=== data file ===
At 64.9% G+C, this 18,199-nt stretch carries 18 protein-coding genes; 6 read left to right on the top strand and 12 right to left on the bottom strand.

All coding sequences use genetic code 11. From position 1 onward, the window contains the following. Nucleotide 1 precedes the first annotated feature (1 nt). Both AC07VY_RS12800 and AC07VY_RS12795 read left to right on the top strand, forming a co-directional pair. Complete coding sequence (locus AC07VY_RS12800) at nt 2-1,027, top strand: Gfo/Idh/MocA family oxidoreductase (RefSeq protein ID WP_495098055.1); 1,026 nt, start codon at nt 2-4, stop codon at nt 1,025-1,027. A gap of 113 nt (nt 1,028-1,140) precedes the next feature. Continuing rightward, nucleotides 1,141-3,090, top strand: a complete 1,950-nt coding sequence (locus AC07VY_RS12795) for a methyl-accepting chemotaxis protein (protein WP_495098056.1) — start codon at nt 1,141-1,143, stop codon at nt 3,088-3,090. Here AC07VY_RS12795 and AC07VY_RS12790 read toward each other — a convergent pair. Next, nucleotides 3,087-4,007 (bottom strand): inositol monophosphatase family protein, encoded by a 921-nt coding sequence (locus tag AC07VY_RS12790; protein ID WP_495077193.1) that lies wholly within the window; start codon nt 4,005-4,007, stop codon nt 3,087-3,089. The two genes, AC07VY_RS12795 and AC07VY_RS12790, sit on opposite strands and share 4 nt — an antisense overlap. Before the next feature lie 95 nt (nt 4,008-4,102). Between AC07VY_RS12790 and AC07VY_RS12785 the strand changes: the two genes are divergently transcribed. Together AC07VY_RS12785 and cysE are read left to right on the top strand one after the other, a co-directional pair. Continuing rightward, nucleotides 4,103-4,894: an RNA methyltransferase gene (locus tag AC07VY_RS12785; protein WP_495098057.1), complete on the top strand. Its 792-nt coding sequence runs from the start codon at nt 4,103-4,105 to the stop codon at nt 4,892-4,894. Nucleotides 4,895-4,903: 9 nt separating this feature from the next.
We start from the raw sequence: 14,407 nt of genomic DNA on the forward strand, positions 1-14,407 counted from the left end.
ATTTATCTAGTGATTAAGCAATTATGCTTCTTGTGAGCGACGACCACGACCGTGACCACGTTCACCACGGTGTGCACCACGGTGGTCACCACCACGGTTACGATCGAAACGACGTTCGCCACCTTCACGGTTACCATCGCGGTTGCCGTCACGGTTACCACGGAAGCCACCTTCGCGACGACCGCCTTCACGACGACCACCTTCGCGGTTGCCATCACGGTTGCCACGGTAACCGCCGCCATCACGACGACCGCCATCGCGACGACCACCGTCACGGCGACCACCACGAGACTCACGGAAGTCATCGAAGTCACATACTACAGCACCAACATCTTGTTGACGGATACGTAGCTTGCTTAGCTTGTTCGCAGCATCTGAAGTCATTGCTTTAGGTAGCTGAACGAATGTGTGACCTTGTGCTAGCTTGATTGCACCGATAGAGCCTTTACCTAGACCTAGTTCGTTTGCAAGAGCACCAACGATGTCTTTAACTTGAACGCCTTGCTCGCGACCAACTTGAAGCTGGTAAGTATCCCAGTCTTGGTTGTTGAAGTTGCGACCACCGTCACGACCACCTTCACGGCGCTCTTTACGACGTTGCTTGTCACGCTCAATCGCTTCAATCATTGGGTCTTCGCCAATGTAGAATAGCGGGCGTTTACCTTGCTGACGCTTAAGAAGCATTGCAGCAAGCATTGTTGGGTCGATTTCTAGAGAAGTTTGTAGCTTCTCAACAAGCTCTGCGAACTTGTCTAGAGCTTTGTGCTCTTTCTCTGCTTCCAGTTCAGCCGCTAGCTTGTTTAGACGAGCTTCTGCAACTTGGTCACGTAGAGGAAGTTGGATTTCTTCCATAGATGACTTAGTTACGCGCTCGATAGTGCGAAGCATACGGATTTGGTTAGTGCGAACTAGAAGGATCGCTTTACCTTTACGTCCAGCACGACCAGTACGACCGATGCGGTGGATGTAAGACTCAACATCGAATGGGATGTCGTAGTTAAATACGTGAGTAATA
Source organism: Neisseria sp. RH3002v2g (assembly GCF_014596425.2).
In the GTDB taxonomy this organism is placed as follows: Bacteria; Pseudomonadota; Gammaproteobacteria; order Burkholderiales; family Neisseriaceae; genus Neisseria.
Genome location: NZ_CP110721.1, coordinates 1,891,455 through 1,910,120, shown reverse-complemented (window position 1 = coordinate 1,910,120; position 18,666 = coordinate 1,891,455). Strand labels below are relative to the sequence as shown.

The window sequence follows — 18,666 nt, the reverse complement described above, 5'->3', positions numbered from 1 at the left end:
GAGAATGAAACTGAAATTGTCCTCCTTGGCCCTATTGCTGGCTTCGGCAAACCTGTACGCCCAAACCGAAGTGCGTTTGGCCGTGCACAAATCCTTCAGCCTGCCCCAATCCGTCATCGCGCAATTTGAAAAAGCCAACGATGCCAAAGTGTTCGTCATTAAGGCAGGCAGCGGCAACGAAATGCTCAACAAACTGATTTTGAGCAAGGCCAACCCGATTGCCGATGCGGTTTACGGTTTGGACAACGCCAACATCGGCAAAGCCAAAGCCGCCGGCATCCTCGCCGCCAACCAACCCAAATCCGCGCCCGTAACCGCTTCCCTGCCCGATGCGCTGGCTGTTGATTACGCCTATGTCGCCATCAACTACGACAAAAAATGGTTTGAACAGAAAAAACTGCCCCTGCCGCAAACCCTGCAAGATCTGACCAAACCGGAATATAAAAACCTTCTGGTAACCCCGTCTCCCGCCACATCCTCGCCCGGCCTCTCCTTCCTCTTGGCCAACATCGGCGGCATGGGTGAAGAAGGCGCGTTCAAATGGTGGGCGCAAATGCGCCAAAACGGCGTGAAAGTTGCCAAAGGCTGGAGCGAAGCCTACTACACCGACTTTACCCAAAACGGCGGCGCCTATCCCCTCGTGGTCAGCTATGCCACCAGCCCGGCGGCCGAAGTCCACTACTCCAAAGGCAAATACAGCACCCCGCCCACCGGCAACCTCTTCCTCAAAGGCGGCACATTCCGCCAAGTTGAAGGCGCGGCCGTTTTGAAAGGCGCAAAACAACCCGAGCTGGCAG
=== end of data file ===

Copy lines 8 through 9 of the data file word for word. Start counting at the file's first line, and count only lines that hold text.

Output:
The window sequence follows — 18,666 nt, the reverse complement described above, 5'->3', positions numbered from 1 at the left end:
GAGAATGAAACTGAAATTGTCCTCCTTGGCCCTATTGCTGGCTTCGGCAAACCTGTACGCCCAAACCGAAGTGCGTTTGGCCGTGCACAAATCCTTCAGCCTGCCCCAATCCGTCATCGCGCAATTTGAAAAAGCCAACGATGCCAAAGTGTTCGTCATTAAGGCAGGCAGCGGCAACGAAATGCTCAACAAACTGATTTTGAGCAAGGCCAACCCGATTGCCGATGCGGTTTACGGTTTGGACAACGCCAACATCGGCAAAGCCAAAGCCGCCGGCATCCTCGCCGCCAACCAACCCAAATCCGCGCCCGTAACCGCTTCCCTGCCCGATGCGCTGGCTGTTGATTACGCCTATGTCGCCATCAACTACGACAAAAAATGGTTTGAACAGAAAAAACTGCCCCTGCCGCAAACCCTGCAAGATCTGACCAAACCGGAATATAAAAACCTTCTGGTAACCCCGTCTCCCGCCACATCCTCGCCCGGCCTCTCCTTCCTCTTGGCCAACATCGGCGGCATGGGTGAAGAAGGCGCGTTCAAATGGTGGGCGCAAATGCGCCAAAACGGCGTGAAAGTTGCCAAAGGCTGGAGCGAAGCCTACTACACCGACTTTACCCAAAACGGCGGCGCCTATCCCCTCGTGGTCAGCTATGCCACCAGCCCGGCGGCCGAAGTCCACTACTCCAAAGGCAAATACAGCACCCCGCCCACCGGCAACCTCTTCCTCAAAGGCGGCACATTCCGCCAAGTTGAAGGCGCGGCCGTTTTGAAAGGCGCAAAACAACCCGAGCTGGCAG